Multinomial logistic regression (MNLR) was used to examine for demographic and clinical predictors of membership of four groups defined by a combination of high and/or low levels of impairment or distress (categories were defined by scores above or below the median for the Kessler-10 or WSAS). The largest group (which was the one with the highest level of impairment and distress) was selected as the reference category, and the forward (likelihood ratio) procedure was used for the regression. Variables were entered into the model if they had a significance level <0.05. The factors and variables included were as follows: age (split into categories according to 'terciles’), gender, mood disorder sub-type (BD vs UP), ASSIST ratings of the frequency of nicotine, cannabis and alcohol use (5-point rating: never, 1 to 2 occasions, monthly, weekly, daily) and the presence or absence of co-morbidities. Predictors of sub-group membership are reported using odds ratios (OR) with 95% confidence intervals (CI).
The sample comprised 1,746 individuals with 1,571 UP (90%) and 977 females (56%). At first presentation to clinical services, the sample mean age was 17.8 years (SD 3.4, median 17.5), with 33% of cases’ ages allocated to the following age groups: 12 to 15, 16 to 19 and 20 to 25 years, respectively. The median score on the Kessler-10 was 30, and on the WSAS, it was 20. Kessler-10 scores were statistically significantly correlated with WSAS scores (r = 0.62, p = 0.001), and this correlation remained statistically significant after controlling for age, gender and diagnostic sub-type (r = 0.49, p = 0.003). The sample median score for suicidal ideation was low (0.42, on a 0 to 3 rating), but 7% of cases (n = 124) expressed ideas of self-harm. Scores on the suicidal ideation scale and Kessler Psychological Distress Scale (K-10) were correlated (r = 0.51, p = 0.002), but there was no significant association with age, gender or diagnostic sub-type. About 5% of cases (n = 87) had experienced one or more psychotic symptoms, but again, there were no statistically significant associations with age, gender or diagnosis. Age at first consumption of alcohol, tobacco and cannabis was reported for only 962 of the sample, but the median for all substances was similar (about 14.5 years; 25th and 75th percentiles: 11 and 16 years, respectively), with females starting marginally but not significantly later than males (median: females, 15 years; males 14.5 years). There was no evidence of any differences in age at first substance use in sub-groups defined according to age at presentation (12 to 15, 16 to 19 and 20 to 25 years) although a larger proportion of the youngest age group had never consumed any of these substances.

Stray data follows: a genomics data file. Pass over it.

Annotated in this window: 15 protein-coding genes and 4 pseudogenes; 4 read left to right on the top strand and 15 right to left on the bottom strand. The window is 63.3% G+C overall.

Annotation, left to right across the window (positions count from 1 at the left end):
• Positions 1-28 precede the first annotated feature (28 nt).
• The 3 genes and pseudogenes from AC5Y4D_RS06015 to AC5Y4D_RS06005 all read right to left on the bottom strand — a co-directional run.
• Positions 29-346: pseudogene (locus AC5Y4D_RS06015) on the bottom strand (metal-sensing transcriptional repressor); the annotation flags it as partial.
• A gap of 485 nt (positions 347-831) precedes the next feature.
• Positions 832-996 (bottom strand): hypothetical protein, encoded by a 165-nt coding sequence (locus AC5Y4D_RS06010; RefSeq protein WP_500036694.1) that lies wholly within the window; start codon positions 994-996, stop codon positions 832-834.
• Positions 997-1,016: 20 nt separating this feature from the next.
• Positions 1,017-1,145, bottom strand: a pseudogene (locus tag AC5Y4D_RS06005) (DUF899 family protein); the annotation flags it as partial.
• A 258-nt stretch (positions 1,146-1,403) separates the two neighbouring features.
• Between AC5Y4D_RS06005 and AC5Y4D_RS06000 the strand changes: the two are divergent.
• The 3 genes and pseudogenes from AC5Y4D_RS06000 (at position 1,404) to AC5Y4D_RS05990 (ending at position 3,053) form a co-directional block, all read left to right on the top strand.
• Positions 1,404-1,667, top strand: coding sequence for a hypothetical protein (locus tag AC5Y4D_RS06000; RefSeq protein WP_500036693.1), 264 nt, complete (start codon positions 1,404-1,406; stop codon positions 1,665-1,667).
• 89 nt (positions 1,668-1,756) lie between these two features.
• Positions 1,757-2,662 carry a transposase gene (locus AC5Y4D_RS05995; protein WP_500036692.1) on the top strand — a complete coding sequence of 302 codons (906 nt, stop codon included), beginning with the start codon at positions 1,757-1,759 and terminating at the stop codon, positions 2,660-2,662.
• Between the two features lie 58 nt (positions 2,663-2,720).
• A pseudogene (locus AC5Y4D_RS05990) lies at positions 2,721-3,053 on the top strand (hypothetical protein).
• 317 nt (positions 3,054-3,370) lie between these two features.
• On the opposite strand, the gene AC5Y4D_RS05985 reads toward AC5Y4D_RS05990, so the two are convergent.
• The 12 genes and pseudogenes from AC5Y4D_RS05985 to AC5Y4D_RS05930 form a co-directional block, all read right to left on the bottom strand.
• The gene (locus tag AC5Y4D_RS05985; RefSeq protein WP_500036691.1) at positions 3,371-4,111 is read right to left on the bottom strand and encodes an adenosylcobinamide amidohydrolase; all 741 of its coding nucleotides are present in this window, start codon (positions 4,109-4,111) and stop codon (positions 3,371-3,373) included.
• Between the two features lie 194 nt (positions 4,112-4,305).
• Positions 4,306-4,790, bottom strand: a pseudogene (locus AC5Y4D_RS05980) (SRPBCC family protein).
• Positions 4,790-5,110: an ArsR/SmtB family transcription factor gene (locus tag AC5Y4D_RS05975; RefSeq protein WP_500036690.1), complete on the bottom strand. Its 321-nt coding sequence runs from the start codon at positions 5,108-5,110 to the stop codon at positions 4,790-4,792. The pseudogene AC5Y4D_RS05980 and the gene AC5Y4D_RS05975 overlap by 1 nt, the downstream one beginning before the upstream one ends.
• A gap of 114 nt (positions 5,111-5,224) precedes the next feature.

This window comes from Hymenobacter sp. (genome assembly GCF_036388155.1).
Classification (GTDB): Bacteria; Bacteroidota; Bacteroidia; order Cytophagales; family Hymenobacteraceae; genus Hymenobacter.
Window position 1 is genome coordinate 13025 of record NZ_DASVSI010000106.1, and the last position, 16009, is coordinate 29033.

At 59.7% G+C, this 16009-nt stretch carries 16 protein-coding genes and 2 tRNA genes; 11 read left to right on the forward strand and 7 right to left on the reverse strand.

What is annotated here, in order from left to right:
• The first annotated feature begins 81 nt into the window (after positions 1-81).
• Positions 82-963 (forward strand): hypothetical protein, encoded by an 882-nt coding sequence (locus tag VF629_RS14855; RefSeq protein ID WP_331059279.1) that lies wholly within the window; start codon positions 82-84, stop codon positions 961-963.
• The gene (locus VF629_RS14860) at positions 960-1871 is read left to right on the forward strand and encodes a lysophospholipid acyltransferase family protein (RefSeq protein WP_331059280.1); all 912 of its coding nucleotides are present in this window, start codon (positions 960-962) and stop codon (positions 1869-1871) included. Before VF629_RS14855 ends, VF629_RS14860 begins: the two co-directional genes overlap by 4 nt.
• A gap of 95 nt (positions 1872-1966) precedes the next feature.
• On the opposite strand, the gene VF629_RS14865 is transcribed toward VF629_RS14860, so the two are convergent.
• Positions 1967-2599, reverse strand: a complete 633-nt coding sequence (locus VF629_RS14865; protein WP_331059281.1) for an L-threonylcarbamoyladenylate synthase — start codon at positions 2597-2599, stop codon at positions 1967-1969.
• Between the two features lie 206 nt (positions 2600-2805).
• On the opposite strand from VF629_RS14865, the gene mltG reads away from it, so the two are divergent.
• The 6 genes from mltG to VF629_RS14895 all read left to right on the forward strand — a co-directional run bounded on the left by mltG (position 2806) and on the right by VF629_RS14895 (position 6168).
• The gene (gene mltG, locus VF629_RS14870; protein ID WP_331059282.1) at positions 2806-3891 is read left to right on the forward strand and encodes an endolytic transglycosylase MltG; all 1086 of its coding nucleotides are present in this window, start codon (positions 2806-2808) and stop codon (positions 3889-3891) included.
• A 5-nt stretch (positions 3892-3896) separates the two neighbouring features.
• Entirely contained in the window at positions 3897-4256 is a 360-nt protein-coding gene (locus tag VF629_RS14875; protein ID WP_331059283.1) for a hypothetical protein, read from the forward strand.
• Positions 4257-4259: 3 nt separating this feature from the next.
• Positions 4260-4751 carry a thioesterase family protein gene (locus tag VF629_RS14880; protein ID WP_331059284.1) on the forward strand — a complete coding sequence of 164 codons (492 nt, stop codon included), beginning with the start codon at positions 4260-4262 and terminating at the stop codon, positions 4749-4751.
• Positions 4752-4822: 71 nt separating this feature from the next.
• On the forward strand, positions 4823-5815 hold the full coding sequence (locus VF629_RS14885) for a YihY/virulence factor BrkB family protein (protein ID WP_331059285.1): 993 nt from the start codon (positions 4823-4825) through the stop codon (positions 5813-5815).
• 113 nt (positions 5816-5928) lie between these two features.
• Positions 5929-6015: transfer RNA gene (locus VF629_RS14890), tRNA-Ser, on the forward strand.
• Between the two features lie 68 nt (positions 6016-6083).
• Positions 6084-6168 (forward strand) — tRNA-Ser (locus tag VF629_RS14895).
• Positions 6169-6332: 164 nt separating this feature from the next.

Data was available on Kessler-10 and WSAS scores for 1,640 individuals (580 male UP, 124 male BD, 815 female UP and 121 female BD), allowing these cases to be allocated to one of the four distress/impairment sub-groups. Cases with high distress and high impairment (Kessler-10 score >30, WSAS score >20) formed the largest group comprising 39% of this sample, with just under a third of the sample classified in the high distress/low impairment (15%) or low distress/high impairment (14%) groups and the remainder (32%) categorised as having low distress/low impairment (see Table 1). As shown in Figure 1, the distribution of cases between the distress/impairment groups differed significantly by gender and diagnosis (χ2 = 31.29, df = 9, p = 0.001), with over 40% females (with UP or BD) allocated to the high distress groups (irrespective of impairment level) and about the same proportion of males (with UP or BD) classified as having low levels of distress (irrespective of impairment).